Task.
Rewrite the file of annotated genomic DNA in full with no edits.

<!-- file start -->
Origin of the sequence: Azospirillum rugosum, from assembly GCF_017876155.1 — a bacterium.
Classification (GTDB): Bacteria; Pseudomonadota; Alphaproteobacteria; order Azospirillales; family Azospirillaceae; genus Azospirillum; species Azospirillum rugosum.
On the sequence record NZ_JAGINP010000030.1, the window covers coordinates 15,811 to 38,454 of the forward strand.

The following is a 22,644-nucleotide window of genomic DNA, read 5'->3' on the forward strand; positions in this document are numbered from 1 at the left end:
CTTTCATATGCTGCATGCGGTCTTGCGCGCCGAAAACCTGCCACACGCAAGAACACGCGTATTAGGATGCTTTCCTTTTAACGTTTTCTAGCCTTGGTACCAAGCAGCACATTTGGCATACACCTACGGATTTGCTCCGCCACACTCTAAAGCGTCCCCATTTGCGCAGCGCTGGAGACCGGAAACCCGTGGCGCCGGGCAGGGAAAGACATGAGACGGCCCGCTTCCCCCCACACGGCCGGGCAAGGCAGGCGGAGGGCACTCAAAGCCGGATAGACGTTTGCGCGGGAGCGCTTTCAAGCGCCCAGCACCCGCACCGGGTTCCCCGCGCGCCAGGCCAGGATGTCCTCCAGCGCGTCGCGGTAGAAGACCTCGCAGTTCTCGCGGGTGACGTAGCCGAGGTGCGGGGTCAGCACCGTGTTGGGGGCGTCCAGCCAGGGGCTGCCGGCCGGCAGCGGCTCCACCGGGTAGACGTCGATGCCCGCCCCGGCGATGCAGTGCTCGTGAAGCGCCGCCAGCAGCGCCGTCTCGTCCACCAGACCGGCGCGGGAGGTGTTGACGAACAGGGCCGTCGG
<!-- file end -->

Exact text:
Origin of the sequence: Azospirillum rugosum, from assembly GCF_017876155.1 — a bacterium.
Classification (GTDB): Bacteria; Pseudomonadota; Alphaproteobacteria; order Azospirillales; family Azospirillaceae; genus Azospirillum; species Azospirillum rugosum.
On the sequence record NZ_JAGINP010000030.1, the window covers coordinates 15,811 to 38,454 of the forward strand.

The following is a 22,644-nucleotide window of genomic DNA, read 5'->3' on the forward strand; positions in this document are numbered from 1 at the left end:
CTTTCATATGCTGCATGCGGTCTTGCGCGCCGAAAACCTGCCACACGCAAGAACACGCGTATTAGGATGCTTTCCTTTTAACGTTTTCTAGCCTTGGTACCAAGCAGCACATTTGGCATACACCTACGGATTTGCTCCGCCACACTCTAAAGCGTCCCCATTTGCGCAGCGCTGGAGACCGGAAACCCGTGGCGCCGGGCAGGGAAAGACATGAGACGGCCCGCTTCCCCCCACACGGCCGGGCAAGGCAGGCGGAGGGCACTCAAAGCCGGATAGACGTTTGCGCGGGAGCGCTTTCAAGCGCCCAGCACCCGCACCGGGTTCCCCGCGCGCCAGGCCAGGATGTCCTCCAGCGCGTCGCGGTAGAAGACCTCGCAGTTCTCGCGGGTGACGTAGCCGAGGTGCGGGGTCAGCACCGTGTTGGGGGCGTCCAGCCAGGGGCTGCCGGCCGGCAGCGGCTCCACCGGGTAGACGTCGATGCCCGCCCCGGCGATGCAGTGCTCGTGAAGCGCCGCCAGCAGCGCCGTCTCGTCCACCAGACCGGCGCGGGAGGTGTTGACGAACAGGGCCGTCGG